But what really stands out the most after all of these years is just how challenging this game is. Donkey Kong Country is a platformer you can only finish through persistence and with a lot of patience. Right from the start, you’re in for one hell of a ride. In fact, some of the hardest levels come early on. There are constant pitfalls and Donkey Kong can only take a single hit before he loses a life. If your companion Diddy is following you he will take over but then if he takes a single hit you lose a life and it’s back to the start of a level. Needless to say, the game is unforgiving and requires quick reflexes and precise pattern memorization to continue. This game requires so much fine precision that it will definitely appeal to hardcore platforming veterans looking for a challenge and those that do are in for one hundred eighty minutes of mesmerization, astonishment, thrills, chills, spills, kills and ills. The only real downfall of Donkey Kong Country is the boss battles. Yes, Donkey Kong Country gave us some memorable villains such as Dumb Drum (a giant Oil Drum that spawns enemies after it hits the floor), and The Kremling King (who is responsible for stealing Donkey Kong’s Banana Hoard), but these enemies have very basic attack patterns and far too easy to defeat.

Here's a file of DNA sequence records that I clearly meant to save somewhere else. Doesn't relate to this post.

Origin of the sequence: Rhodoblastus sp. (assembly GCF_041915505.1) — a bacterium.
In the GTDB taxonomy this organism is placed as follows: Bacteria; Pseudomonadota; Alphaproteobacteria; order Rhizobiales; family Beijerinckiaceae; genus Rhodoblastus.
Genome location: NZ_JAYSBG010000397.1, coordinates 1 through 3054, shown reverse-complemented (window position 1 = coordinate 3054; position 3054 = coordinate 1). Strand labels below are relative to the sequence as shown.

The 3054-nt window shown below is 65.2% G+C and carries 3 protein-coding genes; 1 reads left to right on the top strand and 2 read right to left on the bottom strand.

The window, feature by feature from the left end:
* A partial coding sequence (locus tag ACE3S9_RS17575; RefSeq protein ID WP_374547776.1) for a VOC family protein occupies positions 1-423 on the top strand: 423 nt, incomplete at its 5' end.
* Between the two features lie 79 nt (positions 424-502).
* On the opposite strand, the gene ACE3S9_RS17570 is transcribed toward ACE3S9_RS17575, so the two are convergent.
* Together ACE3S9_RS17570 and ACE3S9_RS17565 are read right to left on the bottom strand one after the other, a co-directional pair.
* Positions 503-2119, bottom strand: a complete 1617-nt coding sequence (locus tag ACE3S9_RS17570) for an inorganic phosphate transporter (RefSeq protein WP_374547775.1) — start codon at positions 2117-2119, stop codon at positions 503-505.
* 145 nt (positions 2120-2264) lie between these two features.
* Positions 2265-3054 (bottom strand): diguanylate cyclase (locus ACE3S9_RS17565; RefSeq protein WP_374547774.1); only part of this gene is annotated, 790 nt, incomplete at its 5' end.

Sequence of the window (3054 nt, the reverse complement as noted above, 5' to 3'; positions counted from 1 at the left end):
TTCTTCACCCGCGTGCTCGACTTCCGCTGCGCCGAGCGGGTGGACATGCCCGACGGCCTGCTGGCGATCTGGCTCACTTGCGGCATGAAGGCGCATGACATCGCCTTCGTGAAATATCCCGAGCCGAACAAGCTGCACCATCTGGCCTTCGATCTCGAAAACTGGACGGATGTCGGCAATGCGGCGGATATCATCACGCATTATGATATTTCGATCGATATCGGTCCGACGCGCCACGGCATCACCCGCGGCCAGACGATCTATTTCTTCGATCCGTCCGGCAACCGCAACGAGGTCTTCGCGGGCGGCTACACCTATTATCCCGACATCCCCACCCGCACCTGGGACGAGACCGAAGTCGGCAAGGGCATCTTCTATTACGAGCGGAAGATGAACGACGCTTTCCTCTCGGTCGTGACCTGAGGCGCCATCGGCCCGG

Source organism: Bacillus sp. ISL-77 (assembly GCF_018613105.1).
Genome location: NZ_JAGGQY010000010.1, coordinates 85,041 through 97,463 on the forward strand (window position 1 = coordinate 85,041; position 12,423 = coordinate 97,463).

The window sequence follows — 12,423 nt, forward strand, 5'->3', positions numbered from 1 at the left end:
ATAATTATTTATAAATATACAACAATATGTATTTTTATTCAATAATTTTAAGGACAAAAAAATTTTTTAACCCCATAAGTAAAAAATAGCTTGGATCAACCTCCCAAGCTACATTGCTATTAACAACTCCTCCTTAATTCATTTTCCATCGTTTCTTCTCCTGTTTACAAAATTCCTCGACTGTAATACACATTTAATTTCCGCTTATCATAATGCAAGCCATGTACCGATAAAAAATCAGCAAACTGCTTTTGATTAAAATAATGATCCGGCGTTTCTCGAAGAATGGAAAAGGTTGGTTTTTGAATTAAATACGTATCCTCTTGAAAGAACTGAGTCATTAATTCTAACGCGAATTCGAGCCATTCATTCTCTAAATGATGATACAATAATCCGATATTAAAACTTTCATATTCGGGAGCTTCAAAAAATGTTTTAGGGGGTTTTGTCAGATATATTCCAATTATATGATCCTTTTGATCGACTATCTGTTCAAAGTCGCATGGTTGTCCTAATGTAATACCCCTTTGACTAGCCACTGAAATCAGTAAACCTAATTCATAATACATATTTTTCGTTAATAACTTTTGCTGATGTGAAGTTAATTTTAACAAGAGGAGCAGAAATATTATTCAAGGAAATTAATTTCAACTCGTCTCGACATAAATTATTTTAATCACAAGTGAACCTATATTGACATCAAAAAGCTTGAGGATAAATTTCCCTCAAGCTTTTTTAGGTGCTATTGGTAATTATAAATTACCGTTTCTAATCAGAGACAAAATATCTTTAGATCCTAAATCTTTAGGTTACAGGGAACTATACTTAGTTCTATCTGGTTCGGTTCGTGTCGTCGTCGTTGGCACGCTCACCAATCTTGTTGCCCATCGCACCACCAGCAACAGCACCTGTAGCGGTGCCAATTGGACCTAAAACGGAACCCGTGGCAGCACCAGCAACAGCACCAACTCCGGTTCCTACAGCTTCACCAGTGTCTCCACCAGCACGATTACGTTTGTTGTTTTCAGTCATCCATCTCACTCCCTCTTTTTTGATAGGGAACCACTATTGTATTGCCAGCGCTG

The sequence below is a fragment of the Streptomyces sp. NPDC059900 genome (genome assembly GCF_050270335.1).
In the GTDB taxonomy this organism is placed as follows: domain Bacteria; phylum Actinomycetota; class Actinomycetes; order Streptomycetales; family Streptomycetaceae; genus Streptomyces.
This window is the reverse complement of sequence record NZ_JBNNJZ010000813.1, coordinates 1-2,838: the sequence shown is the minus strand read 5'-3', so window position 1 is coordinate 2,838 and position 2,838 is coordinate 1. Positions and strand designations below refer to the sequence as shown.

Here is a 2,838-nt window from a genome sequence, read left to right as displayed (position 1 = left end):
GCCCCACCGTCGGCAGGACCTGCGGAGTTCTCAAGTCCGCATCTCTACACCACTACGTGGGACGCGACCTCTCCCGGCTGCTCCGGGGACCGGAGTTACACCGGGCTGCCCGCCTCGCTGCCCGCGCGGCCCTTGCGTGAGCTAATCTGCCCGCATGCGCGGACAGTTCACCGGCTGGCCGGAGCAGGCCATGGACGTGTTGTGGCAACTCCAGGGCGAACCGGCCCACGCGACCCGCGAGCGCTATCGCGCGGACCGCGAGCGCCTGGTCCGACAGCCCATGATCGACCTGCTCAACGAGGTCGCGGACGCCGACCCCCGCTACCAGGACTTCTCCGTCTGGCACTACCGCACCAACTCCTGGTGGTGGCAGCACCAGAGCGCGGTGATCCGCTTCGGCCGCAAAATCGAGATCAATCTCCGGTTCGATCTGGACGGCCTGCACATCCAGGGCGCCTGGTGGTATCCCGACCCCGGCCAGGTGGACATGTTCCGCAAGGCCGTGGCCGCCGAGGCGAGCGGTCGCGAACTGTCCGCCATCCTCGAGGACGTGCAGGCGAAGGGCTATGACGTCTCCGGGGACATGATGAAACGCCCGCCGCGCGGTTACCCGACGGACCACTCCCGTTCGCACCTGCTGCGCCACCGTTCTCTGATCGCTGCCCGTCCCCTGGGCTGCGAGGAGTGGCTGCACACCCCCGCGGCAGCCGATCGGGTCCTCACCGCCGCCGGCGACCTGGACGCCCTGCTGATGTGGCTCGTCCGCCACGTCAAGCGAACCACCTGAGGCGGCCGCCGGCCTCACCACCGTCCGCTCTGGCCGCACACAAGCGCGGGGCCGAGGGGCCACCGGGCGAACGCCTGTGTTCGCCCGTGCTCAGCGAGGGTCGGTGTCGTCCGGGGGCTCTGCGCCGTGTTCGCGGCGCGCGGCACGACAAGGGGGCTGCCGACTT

It’s one of the rare, great works of art that stands up endlessly despite repeated playthroughs, each time revealing something new.

Donkey Kong Country

Along with its two SNES sequels, Donkey Kong Country is one of the defining platformers for the SNES. The game looks great and sounds great and the platforming, while incredibly difficult, is still very fun. Rare did the unexpected by recasting a classic Nintendo villain as the titular hero and it paid off in spades. It’s one of the rare, great works of art that stands up endlessly despite repeated playthroughs, each time revealing something new.

The beauty of the original is that there’s more to it than the oversized gorilla. Donkey Kong Country is truly amazing!

– Ricky D